BABY BOY CHARLES: Foster mom jailed
First-degree murder charge
pending in boy's death
October 6, 2006
By LISA KIM BACH REVIEW-JOURNAL
Ochs Foster mom faces charges in death of 7-month-old Baby Boy
Charles in August
The foster mother of Baby Boy
Charles, who died in August after suffering head trauma medical
experts believe was not accidental, faces a charge of first-degree
murder by child abuse.
"Metro submitted the case today and
we approved it for prosecution," Clark County Deputy District
Attorney Ronald Bloxham said Thursday.
Melanie Ochs was arrested at her
home Thursday afternoon and is being held at the Clark County
Detention Center without bail.
Defense attorney Robert Langford
said he unsuccessfully sought permission to have Ochs turn herself
in, but his calls to law enforcement were not returned.
Bail amounts will be argued when
Ochs makes her initial court appearance. Langford said that probably
won't take place before Monday.
"It's a shame that the police
department acted in such an unprofessional way," Langford said,
adding that he's ready to prove his client is not guilty of the
"Her life is her children,"
Langford said of Ochs, who has an adopted son, 3, and natural
daughter, 2, who have been placed with their grandparents. "She'd
tell you that she loves her children. This is a person serious about
taking care of her kids."
Earlier this week, the county
coroner's office ruled that the death of the 7-month-old boy was a
On Aug. 2, emergency responders
were called to the Ochs residence on Dune Cove Road, near Sahara
Avenue and Fort Apache Road, because the baby wasn't breathing. Baby
Boy Charles died in the hospital two days later.
During a taped interview with
police, Ochs denied intentionally injuring the child. When asked if
she could recall the baby suffering any falls or accidents, Ochs
recounted the baby slipping backward in a bathtub on July 31, when
she was bathing him with her two other children.
"He cried hysterically because any
little bump makes him cry hysterically," Ochs told police. "I sat
him up, and he still cried, and I picked him up on my lap and got
soaking wet and told him: 'You're fine.' You know, suck it up like a
man, or you know, whatever. And he was fine."
A report from county Family
Services stated authorities were told that "another child had pushed
the baby down."
Dr. Arthur Montes, a pediatric and
diagnostic radiologist quoted in the arrest warrant, told police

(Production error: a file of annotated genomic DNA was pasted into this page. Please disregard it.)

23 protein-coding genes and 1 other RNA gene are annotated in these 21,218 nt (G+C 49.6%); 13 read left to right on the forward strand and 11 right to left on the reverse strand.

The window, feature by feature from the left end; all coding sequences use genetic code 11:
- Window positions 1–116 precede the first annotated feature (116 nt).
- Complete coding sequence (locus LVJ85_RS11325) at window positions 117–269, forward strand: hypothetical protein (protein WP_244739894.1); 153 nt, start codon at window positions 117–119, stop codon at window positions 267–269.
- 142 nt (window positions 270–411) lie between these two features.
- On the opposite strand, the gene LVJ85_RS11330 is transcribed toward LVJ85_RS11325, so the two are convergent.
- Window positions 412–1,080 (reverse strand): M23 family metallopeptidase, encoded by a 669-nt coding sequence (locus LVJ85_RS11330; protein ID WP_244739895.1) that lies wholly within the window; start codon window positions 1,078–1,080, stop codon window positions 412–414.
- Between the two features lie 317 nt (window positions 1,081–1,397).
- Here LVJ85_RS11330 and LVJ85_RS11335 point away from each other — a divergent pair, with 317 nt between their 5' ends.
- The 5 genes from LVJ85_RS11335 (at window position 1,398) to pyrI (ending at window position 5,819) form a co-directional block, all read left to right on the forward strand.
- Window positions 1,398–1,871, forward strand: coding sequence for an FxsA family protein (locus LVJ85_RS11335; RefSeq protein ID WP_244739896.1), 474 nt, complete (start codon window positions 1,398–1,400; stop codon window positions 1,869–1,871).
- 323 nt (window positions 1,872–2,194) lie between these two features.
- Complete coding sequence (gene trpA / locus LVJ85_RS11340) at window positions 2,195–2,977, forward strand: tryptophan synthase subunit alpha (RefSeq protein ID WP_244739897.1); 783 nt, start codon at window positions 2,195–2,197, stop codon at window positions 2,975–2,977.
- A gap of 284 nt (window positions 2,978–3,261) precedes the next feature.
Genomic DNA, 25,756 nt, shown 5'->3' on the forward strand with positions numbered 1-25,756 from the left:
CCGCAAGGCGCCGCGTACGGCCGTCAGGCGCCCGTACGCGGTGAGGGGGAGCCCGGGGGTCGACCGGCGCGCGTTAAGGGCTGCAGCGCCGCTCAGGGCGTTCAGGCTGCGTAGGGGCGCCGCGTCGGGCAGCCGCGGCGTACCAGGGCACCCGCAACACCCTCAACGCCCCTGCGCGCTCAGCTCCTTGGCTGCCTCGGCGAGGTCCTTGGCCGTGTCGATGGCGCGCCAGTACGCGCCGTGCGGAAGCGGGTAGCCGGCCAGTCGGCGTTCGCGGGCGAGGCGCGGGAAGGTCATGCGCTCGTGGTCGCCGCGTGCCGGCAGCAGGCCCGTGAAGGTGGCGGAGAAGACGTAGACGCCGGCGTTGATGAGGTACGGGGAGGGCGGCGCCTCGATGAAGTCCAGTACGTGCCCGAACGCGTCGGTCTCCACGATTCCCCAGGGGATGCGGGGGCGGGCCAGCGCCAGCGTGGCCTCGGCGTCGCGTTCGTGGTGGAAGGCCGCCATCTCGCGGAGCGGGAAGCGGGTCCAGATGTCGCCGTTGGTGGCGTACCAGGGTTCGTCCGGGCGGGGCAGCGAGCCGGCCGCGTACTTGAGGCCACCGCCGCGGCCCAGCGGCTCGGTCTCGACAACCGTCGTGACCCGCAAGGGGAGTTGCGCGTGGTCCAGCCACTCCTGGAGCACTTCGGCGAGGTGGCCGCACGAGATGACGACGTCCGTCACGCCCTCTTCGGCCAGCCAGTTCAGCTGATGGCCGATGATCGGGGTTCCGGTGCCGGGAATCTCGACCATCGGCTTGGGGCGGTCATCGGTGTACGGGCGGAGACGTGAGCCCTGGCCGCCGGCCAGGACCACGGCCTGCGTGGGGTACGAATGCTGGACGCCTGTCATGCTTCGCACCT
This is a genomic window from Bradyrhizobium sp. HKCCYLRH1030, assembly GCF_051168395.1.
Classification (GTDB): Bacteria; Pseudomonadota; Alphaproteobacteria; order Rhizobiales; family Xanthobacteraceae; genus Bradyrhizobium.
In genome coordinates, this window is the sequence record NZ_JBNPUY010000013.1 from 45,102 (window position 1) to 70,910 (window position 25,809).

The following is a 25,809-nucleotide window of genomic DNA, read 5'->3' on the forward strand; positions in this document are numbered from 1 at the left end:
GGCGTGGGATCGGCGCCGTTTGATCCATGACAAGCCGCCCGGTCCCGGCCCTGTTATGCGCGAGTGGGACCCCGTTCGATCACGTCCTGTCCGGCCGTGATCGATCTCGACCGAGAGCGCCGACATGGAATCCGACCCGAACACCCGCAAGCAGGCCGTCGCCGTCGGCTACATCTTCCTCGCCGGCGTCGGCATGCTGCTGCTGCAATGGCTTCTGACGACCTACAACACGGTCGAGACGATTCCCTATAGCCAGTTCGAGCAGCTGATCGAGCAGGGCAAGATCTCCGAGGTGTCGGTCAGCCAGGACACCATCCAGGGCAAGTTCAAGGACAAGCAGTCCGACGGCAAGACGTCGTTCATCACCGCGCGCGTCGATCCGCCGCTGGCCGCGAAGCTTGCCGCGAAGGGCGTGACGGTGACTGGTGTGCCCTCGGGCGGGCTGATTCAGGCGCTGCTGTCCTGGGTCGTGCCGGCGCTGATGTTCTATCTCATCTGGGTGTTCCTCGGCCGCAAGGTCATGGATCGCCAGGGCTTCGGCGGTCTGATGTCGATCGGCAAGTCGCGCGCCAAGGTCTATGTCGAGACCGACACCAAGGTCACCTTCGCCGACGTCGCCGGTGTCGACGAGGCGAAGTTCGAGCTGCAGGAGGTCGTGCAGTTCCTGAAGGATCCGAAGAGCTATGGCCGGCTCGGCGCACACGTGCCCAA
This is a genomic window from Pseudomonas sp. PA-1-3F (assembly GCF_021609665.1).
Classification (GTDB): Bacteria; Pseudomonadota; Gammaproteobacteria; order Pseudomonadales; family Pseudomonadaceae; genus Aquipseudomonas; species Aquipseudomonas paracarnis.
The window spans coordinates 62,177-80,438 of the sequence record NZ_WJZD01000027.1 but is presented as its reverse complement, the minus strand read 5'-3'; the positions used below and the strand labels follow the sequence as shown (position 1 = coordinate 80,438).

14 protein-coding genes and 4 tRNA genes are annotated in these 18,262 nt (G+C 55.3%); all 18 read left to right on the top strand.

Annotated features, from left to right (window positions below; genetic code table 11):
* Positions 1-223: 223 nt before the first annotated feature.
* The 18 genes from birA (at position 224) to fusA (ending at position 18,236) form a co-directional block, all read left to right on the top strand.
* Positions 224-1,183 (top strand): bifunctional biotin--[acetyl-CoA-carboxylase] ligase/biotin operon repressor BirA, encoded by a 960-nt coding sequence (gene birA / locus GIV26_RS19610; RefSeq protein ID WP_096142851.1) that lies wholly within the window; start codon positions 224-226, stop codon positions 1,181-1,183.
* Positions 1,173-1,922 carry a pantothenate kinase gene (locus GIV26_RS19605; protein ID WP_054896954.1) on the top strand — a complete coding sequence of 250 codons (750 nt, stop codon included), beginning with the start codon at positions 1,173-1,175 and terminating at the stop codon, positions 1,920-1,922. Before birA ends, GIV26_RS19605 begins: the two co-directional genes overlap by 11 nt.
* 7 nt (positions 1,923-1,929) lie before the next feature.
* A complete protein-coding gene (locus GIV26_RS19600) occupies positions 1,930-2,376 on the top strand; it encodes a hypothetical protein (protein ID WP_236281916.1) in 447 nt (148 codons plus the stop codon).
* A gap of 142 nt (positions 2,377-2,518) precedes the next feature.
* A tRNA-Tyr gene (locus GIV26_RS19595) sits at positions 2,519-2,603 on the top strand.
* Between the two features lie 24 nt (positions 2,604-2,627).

neither scenario is likely. Montes reviewed the victim's medical
records from both Summerlin Hospital Medical Center, where he was
initially taken, and the University Medical Center, where the baby
was transferred because he required a higher level of care than
Summerlin could provide.
"It is Dr. Montes' opinion that the
injuries the victim sustained could not be caused by one of his
siblings jumping on top of him, carrying him, dropping him, or from
the victim tipping over from the sitting position," police said in
the warrant. "It is also Dr. Montes' opinion that the injuries could
not have been caused by Charles hitting the back of his head on the
bathtub two nights prior."
An initial assessment of the baby
by Summerlin emergency room physician Thomas Gowan found him to have
suffered a skull fracture and swelling of the brain, with acute loss
of consciousness and unresponsiveness. Gowan also found "a high
likelihood of non-accidental trauma."
Ochs told police she discovered the
baby's injuries when she checked on him shortly after putting him in
his crib for the night. She noticed he wasn't in his normal sleeping
position, and when she picked him up, the baby was limp.
"Ochs told police she held the baby
in her arms and tried to give him a breath. After that, the baby
"I thought: 'This is all wrong,' "
Ochs said. "This is bad."
Ochs called 911, police said, and
when the operator told Ochs to tip back the baby's head and prepare
to give him a breath, she found a more substantial injury.
"The back of his head felt mushy
when I felt his head," Ochs is quoted as saying in the warrant. "And
I said: 'Oh my gosh, he's got a huge lump on his head.' "
According to Las Vegas police Lt.
Brian Evans of the special victims section, the department's abuse
and neglect detail has investigated 43 child deaths so far this
year. Six of those cases were found to be murder by child abuse.
This case unfolds against a
backdrop of troubled times for county Family Services, which is
under fire for underreporting and failing to investigate past child
deaths that could have related to abuse and neglect.
Two lawsuits have been filed
against Clark County, one by the nonprofit California-based National
Center for Youth Law, alleging that the county places children in
unsafe environments without adequate supervision, and one by the
natural parents of Everlyse Cabrera, the 2 1/2-year-old girl who
disappeared in June while in foster care. Everlyse has not yet been
In addition, since the death of
Baby Boy Charles, three other children who have had contact with
Family Services have died, including 15-month-old Joshua Sharp, who
stopped breathing while at Child Haven on Aug. 15. Child Haven is
the county's emergency shelter for abused and neglected children.
Langford said he is concerned that
with that level of negative attention on child welfare, authorities
might try to make an example of Ochs, who has never faced
accusations of child abuse.
In addition, Langford said that as
a foster and adoptive parent, Ochs has gone through a level of
screening and monitoring that natural parents never have to go
As for the opinions of the medical
experts in the warrants, Langford said it isn't unusual to get
medical experts who have conflicting conclusions about the same case
when findings are challenged in court.